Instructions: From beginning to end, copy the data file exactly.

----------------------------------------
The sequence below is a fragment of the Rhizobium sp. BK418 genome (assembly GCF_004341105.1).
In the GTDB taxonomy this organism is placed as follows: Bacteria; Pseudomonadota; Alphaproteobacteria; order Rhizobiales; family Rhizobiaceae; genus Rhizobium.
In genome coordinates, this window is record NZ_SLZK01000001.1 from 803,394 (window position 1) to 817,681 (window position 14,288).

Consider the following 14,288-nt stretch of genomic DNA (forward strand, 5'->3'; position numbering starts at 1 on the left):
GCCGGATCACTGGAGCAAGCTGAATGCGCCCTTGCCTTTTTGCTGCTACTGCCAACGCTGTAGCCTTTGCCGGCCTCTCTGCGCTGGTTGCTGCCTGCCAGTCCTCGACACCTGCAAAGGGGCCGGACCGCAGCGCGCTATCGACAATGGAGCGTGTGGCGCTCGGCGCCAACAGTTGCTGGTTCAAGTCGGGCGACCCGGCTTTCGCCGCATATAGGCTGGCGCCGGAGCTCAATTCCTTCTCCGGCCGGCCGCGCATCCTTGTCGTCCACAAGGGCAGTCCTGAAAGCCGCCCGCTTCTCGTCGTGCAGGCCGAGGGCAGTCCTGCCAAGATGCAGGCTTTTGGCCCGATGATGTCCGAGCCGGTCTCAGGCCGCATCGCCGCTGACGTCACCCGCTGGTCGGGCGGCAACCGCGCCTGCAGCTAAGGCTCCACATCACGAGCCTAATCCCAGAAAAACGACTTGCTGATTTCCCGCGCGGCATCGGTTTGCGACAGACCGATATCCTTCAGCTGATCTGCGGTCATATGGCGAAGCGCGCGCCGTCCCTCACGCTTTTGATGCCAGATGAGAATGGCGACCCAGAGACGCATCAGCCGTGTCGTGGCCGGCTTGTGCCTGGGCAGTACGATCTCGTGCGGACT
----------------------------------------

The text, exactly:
The sequence below is a fragment of the Rhizobium sp. BK418 genome (assembly GCF_004341105.1).
In the GTDB taxonomy this organism is placed as follows: Bacteria; Pseudomonadota; Alphaproteobacteria; order Rhizobiales; family Rhizobiaceae; genus Rhizobium.
In genome coordinates, this window is record NZ_SLZK01000001.1 from 803,394 (window position 1) to 817,681 (window position 14,288).

Consider the following 14,288-nt stretch of genomic DNA (forward strand, 5'->3'; position numbering starts at 1 on the left):
GCCGGATCACTGGAGCAAGCTGAATGCGCCCTTGCCTTTTTGCTGCTACTGCCAACGCTGTAGCCTTTGCCGGCCTCTCTGCGCTGGTTGCTGCCTGCCAGTCCTCGACACCTGCAAAGGGGCCGGACCGCAGCGCGCTATCGACAATGGAGCGTGTGGCGCTCGGCGCCAACAGTTGCTGGTTCAAGTCGGGCGACCCGGCTTTCGCCGCATATAGGCTGGCGCCGGAGCTCAATTCCTTCTCCGGCCGGCCGCGCATCCTTGTCGTCCACAAGGGCAGTCCTGAAAGCCGCCCGCTTCTCGTCGTGCAGGCCGAGGGCAGTCCTGCCAAGATGCAGGCTTTTGGCCCGATGATGTCCGAGCCGGTCTCAGGCCGCATCGCCGCTGACGTCACCCGCTGGTCGGGCGGCAACCGCGCCTGCAGCTAAGGCTCCACATCACGAGCCTAATCCCAGAAAAACGACTTGCTGATTTCCCGCGCGGCATCGGTTTGCGACAGACCGATATCCTTCAGCTGATCTGCGGTCATATGGCGAAGCGCGCGCCGTCCCTCACGCTTTTGATGCCAGATGAGAATGGCGACCCAGAGACGCATCAGCCGTGTCGTGGCCGGCTTGTGCCTGGGCAGTACGATCTCGTGCGGACT